Falafel, warm pita bread, saganki, hummus and tzatziki sauce…yummy! Simple to make at home and good for you too!If you have never tried making Mediterranean food at home this would be a good time to start. It is not difficult and the results make the effort so very worth your time. I’m guessing your family will agree. Why not make some, or even all of these delicious dishes this weekend? They just might add some love and joy to your very abundant life!
These are a kind of Mediterranean or Middle Eastern street food that has found favor worldwide. Made as balls or patties from chickpeas and parsley and then fried, they seem to have originated as a meat substitute during Lent. But they are really delicious anytime!
1 16 oz. can of chickpeas or garbanzo beans
1 large onion, chopped
2 cloves of garlic, chopped
3 tablespoons of fresh parsley, chopped
3 tablespoons of chopped fresh cilantro
1 teaspoon cumin
2 tablespoons flour
Oil for frying
Combine chickpeas, garlic, onion, parsley, cilantro, cumin, salt and pepper (to taste) in a bowl of a food processor. Add flour.
Combine ingredients in a food processor for only a few seconds. You want the result to be a thick paste. OR if making by hand, mash chickpeas, then mix in all the other ingredients together.
Form the mixture into small balls, about the size of ping pong balls. Slightly flatten the balls.
Fry in 2 inches of oil at 350 degrees until golden brown (5-7 minutes).
2 cups whole milk yogurt (Greek yogurt is best because it is naturally thicker and creamier)
1 cucumber, peeled seeded and chopped
1 Tablespoon dried dill
3 cloves of garlic of finely minced
Combine all ingredients and allow to sit in the refrigerator for at least 1 hour before serving.
3 cups all purpose flour
1 package instant yeast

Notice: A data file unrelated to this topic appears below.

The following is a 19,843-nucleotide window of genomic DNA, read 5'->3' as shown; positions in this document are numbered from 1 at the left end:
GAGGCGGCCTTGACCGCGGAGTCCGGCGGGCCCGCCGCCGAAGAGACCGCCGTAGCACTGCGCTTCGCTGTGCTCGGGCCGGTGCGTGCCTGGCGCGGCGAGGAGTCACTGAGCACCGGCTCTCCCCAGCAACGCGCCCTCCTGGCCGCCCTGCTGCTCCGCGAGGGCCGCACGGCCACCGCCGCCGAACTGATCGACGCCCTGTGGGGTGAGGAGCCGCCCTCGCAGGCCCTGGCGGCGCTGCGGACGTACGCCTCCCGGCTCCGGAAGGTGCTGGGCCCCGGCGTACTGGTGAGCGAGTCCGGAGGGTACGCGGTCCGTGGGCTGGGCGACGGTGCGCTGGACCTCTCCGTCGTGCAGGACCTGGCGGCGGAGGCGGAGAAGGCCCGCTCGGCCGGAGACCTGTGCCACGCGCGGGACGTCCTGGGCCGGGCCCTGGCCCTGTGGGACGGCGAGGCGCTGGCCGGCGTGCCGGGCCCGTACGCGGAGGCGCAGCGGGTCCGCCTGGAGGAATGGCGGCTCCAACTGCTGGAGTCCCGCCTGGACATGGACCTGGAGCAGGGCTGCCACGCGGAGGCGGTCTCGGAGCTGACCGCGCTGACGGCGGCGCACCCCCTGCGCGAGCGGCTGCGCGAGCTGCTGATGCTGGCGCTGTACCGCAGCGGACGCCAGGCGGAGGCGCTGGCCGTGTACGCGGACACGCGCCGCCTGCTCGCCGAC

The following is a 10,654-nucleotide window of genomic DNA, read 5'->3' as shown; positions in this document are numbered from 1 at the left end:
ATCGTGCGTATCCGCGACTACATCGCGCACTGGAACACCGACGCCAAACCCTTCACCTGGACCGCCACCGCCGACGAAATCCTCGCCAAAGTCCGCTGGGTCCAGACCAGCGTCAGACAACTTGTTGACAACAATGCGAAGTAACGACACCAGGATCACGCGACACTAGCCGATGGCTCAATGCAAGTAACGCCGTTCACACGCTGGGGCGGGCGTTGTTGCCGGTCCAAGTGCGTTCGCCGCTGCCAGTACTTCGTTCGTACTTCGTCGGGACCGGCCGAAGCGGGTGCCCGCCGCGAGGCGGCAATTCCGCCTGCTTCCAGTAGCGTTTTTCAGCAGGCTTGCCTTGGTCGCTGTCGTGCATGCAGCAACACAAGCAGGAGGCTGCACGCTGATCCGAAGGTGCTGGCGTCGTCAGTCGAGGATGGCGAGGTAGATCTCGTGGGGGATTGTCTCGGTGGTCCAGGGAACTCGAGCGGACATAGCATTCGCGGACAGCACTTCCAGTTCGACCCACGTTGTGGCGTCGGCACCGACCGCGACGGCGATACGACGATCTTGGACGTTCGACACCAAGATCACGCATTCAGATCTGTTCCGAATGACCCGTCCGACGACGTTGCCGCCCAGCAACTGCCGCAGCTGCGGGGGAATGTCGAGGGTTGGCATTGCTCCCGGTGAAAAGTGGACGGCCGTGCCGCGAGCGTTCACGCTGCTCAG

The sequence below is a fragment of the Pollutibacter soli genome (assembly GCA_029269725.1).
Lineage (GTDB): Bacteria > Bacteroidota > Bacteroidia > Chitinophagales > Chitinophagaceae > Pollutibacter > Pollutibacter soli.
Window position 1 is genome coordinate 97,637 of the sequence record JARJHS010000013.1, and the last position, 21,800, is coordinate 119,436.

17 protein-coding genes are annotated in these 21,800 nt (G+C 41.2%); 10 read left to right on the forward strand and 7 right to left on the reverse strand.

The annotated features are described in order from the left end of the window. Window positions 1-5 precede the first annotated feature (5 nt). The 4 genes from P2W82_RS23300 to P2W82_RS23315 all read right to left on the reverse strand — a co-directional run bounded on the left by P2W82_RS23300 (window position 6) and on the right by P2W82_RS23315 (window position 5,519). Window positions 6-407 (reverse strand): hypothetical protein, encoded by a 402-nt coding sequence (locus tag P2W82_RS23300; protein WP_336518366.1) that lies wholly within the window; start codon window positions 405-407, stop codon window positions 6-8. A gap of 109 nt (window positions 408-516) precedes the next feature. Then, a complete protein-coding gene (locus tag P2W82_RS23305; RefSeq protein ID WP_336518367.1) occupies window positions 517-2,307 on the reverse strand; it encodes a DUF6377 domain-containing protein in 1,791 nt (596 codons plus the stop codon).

1 1/4 cups warm water
1 teaspoon salt
2 teaspoons of sugar
2 tablespoons olive oil
Add the yeast to 1/4 cup of warm water and 2 teaspoons of sugar. Leave it few minutes until it’s frothy.
In the bowl of a mixer, add flour and salt. Next add the frothy yeast and begin to mix.
Add the rest of the water gradually until a smooth dough forms. You might need to add some more water or you may need a bit more flour depending on the weather and how dry or humid the day is. The dough should be very soft but not sticky. Knead the dough for about 8 minutes.
(All of this can be done by hand but it is certainly easier to use a Kitchen Aide or other mixer with a dough hook if you have one.)
Oil a bowl large enough for the dough and add your dough turning it to cover it with a thin layer of oil. Leave the bowl in a warm place for an hour until the dough is doubled in size.
Divide the dough into 8 to 12 equal parts depending on how large you want your pita bread to be. Begin rolling out each piece into a circle on a lightly floured board. Try to make the dough circles not too thin nor too thick but about 1/2 inch thick. Place the circles of dough on baking sheets that have been lightly oiled or covered with a piece of parchment paper lining the baking sheets. Do not over crowd the bread.
Allow them to rest for about 10 minutes. Preheat the oven to 425 degrees while dough is resting. Bake on the lower rack of the oven for around 5-7 minutes until dough begins to puff . Pita bread should be white in color & soft. Don’t over bake it or you will end up with hard pitas.